These cows on the Kerry Ridgeway in Wales are subject to annual TB testing - key to halving TB incidence over 5 years. Photo: John Clift via Flickr.
Bovine TB - biosecurity works, new Defra figures show
18th June 2014
With the 6th International Conference on Bovine TB under way today in Cardiff, Lesley Docksey reports on Defra's latest statistics. BTB in England is falling - and it's falling fastest where the strongest biosecurity measures are in place, confirming the experience of Wales and Scotland.
Scotland has achieved official TB-free status, and Wales is on the way - both without killing badgers.
On 12 June Defra released its latest bovine TB statistics, much to the satisfaction of those campaigning to stop any further culling - by whatever method - of badgers.
They show that yet again, even if by a small amount, the incidence of BTB in England is dropping.
For too long have badgers taken the blame for cattle suffering the effects of this horrible disease and farmers suffering from seeing their valuable herds being slaughtered.
Wales - annual BTB testing is key
In vain have people begged Defra - in the person of Environment Secretary Owen Paterson - to look at how Wales has managed to achieve a drop of nearly 50% in the number of cattle slaughtered with not a single badger killed.
Just 6,102 cattle were slaughtered in 2013, down from 9,287 in 2012, following peaks of 11,671 in 2009, and 11,401 in 2008. Annual testing was introduced in 2008, and measures were tightened in 2009.
Speaking at the 6th international conference on BTB which is taking place in Cardiff this week, Wales' Chief Veterinary Officer Christianne Glossop attributed Wales's success to annual testing of cattle. "Our annual testing regime is an essential part of our work to find bovine TB infection quickly", she said.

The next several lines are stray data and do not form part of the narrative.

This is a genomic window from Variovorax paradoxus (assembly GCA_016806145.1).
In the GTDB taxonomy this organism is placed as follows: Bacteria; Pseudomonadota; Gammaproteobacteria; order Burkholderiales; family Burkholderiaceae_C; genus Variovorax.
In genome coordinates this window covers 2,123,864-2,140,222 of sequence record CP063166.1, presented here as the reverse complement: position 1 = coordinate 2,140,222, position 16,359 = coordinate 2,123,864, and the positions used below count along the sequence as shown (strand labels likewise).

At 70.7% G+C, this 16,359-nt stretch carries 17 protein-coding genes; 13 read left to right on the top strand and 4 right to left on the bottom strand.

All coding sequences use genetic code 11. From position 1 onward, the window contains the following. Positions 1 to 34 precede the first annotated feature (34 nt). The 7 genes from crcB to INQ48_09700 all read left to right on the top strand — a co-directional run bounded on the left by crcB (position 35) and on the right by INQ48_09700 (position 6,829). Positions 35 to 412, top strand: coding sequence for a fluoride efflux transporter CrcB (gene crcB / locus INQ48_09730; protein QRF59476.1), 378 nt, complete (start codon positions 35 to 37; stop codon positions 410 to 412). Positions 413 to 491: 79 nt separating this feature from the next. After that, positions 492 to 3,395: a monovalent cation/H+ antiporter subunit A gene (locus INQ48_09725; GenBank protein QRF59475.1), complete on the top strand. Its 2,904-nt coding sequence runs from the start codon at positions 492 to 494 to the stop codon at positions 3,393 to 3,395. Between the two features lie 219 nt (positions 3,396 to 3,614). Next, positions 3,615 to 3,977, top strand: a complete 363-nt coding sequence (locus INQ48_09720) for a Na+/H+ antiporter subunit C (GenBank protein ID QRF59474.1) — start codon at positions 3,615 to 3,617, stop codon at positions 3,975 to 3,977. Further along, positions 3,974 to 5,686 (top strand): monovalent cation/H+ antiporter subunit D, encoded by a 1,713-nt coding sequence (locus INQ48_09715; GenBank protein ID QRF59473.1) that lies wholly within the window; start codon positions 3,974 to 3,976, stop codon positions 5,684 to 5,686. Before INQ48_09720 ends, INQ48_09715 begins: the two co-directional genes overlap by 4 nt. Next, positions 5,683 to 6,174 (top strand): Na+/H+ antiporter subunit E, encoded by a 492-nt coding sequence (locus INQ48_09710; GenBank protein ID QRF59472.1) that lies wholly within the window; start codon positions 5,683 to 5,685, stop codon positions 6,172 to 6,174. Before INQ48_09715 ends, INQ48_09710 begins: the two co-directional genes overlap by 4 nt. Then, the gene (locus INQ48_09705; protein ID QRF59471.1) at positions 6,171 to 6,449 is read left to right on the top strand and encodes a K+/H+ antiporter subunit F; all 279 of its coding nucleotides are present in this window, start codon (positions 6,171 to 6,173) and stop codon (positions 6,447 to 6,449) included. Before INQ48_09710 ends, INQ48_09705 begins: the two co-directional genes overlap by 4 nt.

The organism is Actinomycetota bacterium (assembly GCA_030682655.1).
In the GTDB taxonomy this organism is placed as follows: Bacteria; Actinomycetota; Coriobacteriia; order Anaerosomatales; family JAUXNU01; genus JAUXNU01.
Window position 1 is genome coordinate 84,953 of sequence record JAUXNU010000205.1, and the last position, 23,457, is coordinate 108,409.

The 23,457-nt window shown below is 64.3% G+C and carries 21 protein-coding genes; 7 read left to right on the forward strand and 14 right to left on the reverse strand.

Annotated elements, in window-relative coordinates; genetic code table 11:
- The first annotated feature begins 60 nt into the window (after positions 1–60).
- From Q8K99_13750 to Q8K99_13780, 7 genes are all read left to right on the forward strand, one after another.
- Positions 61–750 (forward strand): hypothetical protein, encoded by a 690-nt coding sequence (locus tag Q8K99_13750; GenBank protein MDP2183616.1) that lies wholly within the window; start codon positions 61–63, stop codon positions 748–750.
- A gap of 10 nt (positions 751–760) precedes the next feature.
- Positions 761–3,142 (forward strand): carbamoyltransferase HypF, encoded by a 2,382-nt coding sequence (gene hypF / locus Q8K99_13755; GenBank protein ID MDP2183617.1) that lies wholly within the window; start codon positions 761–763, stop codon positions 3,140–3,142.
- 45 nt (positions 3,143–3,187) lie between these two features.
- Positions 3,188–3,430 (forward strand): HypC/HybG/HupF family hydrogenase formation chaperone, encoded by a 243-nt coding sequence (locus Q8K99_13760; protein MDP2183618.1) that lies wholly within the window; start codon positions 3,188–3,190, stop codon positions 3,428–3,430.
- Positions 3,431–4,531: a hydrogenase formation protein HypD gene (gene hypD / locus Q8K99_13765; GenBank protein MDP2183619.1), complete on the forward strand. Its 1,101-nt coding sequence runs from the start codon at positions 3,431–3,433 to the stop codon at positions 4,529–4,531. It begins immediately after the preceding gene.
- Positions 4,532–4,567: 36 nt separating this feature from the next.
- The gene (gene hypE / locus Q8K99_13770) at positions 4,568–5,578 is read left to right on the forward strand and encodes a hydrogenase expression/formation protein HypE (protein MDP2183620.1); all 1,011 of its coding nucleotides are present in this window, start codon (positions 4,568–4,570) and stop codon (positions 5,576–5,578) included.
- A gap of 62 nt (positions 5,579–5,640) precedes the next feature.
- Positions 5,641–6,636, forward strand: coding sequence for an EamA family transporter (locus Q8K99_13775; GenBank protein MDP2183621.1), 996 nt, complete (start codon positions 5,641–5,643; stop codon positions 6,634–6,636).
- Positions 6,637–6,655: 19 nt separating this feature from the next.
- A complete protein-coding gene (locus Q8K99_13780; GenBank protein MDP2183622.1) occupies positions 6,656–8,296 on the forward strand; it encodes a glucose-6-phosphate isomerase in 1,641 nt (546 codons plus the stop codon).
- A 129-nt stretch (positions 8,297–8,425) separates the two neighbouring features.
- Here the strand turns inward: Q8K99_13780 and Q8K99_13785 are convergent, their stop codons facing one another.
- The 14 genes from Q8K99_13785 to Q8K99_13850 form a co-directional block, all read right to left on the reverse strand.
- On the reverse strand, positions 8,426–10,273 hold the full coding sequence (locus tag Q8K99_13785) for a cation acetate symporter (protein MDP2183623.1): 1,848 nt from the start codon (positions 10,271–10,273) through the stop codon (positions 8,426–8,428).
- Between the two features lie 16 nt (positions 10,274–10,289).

"We know we can beat TB. Other countries have done it but it is going to be a long haul and this conference, and the opportunity it provides for us to learn from the experiences of others, is another important milestone in our journey towards a TB free Wales."
'No other country ... '
Yet all Owen Paterson, Farming Minister George Eustice, Defra and the National Farmers' Union have done in response is to parrot the meaningless and inaccurate phrase:
"No other country in the world has managed to eradicate bovine TB in cattle without addressing the reservoir of the disease in wildlife."
At a debate held at Bristol University in May on the policy of badger culling, when Adam Quinney (former NFU Vice-President) started to say "No other country ... " half the audience dropped heads into hands and groaned.
And with good reason: Scotland has achieved official TB-free status, and Wales is on the way - both without killing badgers.
Northern Ireland has also seen a welcome drop in the incidence of BTB, again without a badger cull - so far. They are now planning limited culling through a process of trapping badgers, vaccinating the healthy badgers and killing those with disease. But this plan has just received a bit of a blow.
A recently published study - as reported in The Ecologist - showed that even a small amount of badger culling could cause "perturbation" amongst the badger population (infected badgers fleeing into another area) - and a possible increase in the incidence of TB among cattle. Paterson et al have remained silent.
Good cattle management is the answer
The real proof that it is by good cattle management that farmers will defeat BTB lies within Defra's latest figures.
Although generally TB incidence and the resulting slaughter of cattle have decreased by a small amount, the drop is more noticeable for the West Country, host to the pilot culls, and a 'hot spot' for BTB.
The number of 'reactor' cattle slaughtered in England between January and March this year had dropped by 5.15% compared to the same period last year. However, in the West Country the drop was 7.38%, a small but significant difference.
Defra and the NFU cannot claim this is a result of the badgers killed last autumn because all the cattle that tested positive for TB would have probably already been infected. Sadly, we are unlikely to know for three or four years whether the culls have contributed to any spread of the disease because of 'perturbation'.
But the England-wide decrease can be attributed to the stricter cattle controls that were implemented in early 2012, and which were also responsible for falling number of 'reactors' recorded in 2013.